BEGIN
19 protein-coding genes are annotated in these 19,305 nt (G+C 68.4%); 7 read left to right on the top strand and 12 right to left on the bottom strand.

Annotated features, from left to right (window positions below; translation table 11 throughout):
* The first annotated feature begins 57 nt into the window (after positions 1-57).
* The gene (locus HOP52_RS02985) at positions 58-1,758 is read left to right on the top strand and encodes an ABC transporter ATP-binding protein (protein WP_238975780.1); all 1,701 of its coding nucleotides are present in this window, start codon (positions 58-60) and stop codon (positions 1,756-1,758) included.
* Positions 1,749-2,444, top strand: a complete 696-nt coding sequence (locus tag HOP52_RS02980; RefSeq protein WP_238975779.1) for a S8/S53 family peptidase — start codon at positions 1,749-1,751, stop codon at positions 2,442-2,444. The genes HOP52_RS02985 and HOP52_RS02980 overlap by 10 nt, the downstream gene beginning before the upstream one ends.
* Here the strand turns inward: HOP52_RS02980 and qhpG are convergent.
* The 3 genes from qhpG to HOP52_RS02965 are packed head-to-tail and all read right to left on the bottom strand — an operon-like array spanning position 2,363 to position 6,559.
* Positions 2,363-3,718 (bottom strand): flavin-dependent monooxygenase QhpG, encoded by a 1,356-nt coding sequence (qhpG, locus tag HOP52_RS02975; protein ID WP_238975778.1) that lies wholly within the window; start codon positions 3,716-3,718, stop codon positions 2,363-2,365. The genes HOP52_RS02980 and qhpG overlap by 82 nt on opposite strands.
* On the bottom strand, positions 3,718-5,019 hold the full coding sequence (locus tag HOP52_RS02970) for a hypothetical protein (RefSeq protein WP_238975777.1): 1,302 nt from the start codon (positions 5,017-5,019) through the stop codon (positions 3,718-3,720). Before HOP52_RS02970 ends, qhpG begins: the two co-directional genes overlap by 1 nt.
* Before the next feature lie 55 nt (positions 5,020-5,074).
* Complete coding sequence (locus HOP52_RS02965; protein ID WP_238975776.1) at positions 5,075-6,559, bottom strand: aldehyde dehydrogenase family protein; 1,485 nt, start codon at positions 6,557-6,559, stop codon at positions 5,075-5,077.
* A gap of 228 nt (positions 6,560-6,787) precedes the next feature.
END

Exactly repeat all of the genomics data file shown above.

19 protein-coding genes are annotated in these 19,305 nt (G+C 68.4%); 7 read left to right on the top strand and 12 right to left on the bottom strand.

Annotated features, from left to right (window positions below; translation table 11 throughout):
* The first annotated feature begins 57 nt into the window (after positions 1-57).
* The gene (locus HOP52_RS02985) at positions 58-1,758 is read left to right on the top strand and encodes an ABC transporter ATP-binding protein (protein WP_238975780.1); all 1,701 of its coding nucleotides are present in this window, start codon (positions 58-60) and stop codon (positions 1,756-1,758) included.
* Positions 1,749-2,444, top strand: a complete 696-nt coding sequence (locus tag HOP52_RS02980; RefSeq protein WP_238975779.1) for a S8/S53 family peptidase — start codon at positions 1,749-1,751, stop codon at positions 2,442-2,444. The genes HOP52_RS02985 and HOP52_RS02980 overlap by 10 nt, the downstream gene beginning before the upstream one ends.
* Here the strand turns inward: HOP52_RS02980 and qhpG are convergent.
* The 3 genes from qhpG to HOP52_RS02965 are packed head-to-tail and all read right to left on the bottom strand — an operon-like array spanning position 2,363 to position 6,559.
* Positions 2,363-3,718 (bottom strand): flavin-dependent monooxygenase QhpG, encoded by a 1,356-nt coding sequence (qhpG, locus tag HOP52_RS02975; protein ID WP_238975778.1) that lies wholly within the window; start codon positions 3,716-3,718, stop codon positions 2,363-2,365. The genes HOP52_RS02980 and qhpG overlap by 82 nt on opposite strands.
* On the bottom strand, positions 3,718-5,019 hold the full coding sequence (locus tag HOP52_RS02970) for a hypothetical protein (RefSeq protein WP_238975777.1): 1,302 nt from the start codon (positions 5,017-5,019) through the stop codon (positions 3,718-3,720). Before HOP52_RS02970 ends, qhpG begins: the two co-directional genes overlap by 1 nt.
* Before the next feature lie 55 nt (positions 5,020-5,074).
* Complete coding sequence (locus HOP52_RS02965; protein ID WP_238975776.1) at positions 5,075-6,559, bottom strand: aldehyde dehydrogenase family protein; 1,485 nt, start codon at positions 6,557-6,559, stop codon at positions 5,075-5,077.
* A gap of 228 nt (positions 6,560-6,787) precedes the next feature.